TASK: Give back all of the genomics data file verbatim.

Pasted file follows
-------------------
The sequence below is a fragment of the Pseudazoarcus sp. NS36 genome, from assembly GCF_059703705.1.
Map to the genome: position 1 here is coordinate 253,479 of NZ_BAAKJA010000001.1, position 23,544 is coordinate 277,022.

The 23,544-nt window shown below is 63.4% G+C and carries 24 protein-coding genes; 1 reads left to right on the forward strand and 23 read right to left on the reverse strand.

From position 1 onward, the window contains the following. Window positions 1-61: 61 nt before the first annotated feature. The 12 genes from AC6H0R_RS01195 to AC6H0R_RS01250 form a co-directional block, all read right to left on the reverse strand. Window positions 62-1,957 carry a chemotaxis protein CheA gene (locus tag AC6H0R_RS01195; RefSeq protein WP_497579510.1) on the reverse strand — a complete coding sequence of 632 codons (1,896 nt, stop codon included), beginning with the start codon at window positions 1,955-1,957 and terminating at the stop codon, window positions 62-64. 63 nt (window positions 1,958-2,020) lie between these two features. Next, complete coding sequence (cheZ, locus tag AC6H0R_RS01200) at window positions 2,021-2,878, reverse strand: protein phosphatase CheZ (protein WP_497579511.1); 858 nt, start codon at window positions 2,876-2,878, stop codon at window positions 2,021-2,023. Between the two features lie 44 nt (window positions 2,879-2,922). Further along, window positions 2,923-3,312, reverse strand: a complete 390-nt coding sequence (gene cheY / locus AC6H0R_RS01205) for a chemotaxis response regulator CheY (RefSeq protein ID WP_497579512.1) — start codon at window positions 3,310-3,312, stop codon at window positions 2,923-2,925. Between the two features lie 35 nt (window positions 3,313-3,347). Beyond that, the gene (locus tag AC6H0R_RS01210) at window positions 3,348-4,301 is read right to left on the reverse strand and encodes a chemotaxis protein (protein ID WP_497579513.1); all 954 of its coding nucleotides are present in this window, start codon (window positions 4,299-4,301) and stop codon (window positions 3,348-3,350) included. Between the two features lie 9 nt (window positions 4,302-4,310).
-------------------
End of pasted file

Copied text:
The sequence below is a fragment of the Pseudazoarcus sp. NS36 genome, from assembly GCF_059703705.1.
Map to the genome: position 1 here is coordinate 253,479 of NZ_BAAKJA010000001.1, position 23,544 is coordinate 277,022.

The 23,544-nt window shown below is 63.4% G+C and carries 24 protein-coding genes; 1 reads left to right on the forward strand and 23 read right to left on the reverse strand.

From position 1 onward, the window contains the following. Window positions 1-61: 61 nt before the first annotated feature. The 12 genes from AC6H0R_RS01195 to AC6H0R_RS01250 form a co-directional block, all read right to left on the reverse strand. Window positions 62-1,957 carry a chemotaxis protein CheA gene (locus tag AC6H0R_RS01195; RefSeq protein WP_497579510.1) on the reverse strand — a complete coding sequence of 632 codons (1,896 nt, stop codon included), beginning with the start codon at window positions 1,955-1,957 and terminating at the stop codon, window positions 62-64. 63 nt (window positions 1,958-2,020) lie between these two features. Next, complete coding sequence (cheZ, locus tag AC6H0R_RS01200) at window positions 2,021-2,878, reverse strand: protein phosphatase CheZ (protein WP_497579511.1); 858 nt, start codon at window positions 2,876-2,878, stop codon at window positions 2,021-2,023. Between the two features lie 44 nt (window positions 2,879-2,922). Further along, window positions 2,923-3,312, reverse strand: a complete 390-nt coding sequence (gene cheY / locus AC6H0R_RS01205) for a chemotaxis response regulator CheY (RefSeq protein ID WP_497579512.1) — start codon at window positions 3,310-3,312, stop codon at window positions 2,923-2,925. Between the two features lie 35 nt (window positions 3,313-3,347). Beyond that, the gene (locus tag AC6H0R_RS01210) at window positions 3,348-4,301 is read right to left on the reverse strand and encodes a chemotaxis protein (protein ID WP_497579513.1); all 954 of its coding nucleotides are present in this window, start codon (window positions 4,299-4,301) and stop codon (window positions 3,348-3,350) included. Between the two features lie 9 nt (window positions 4,302-4,310).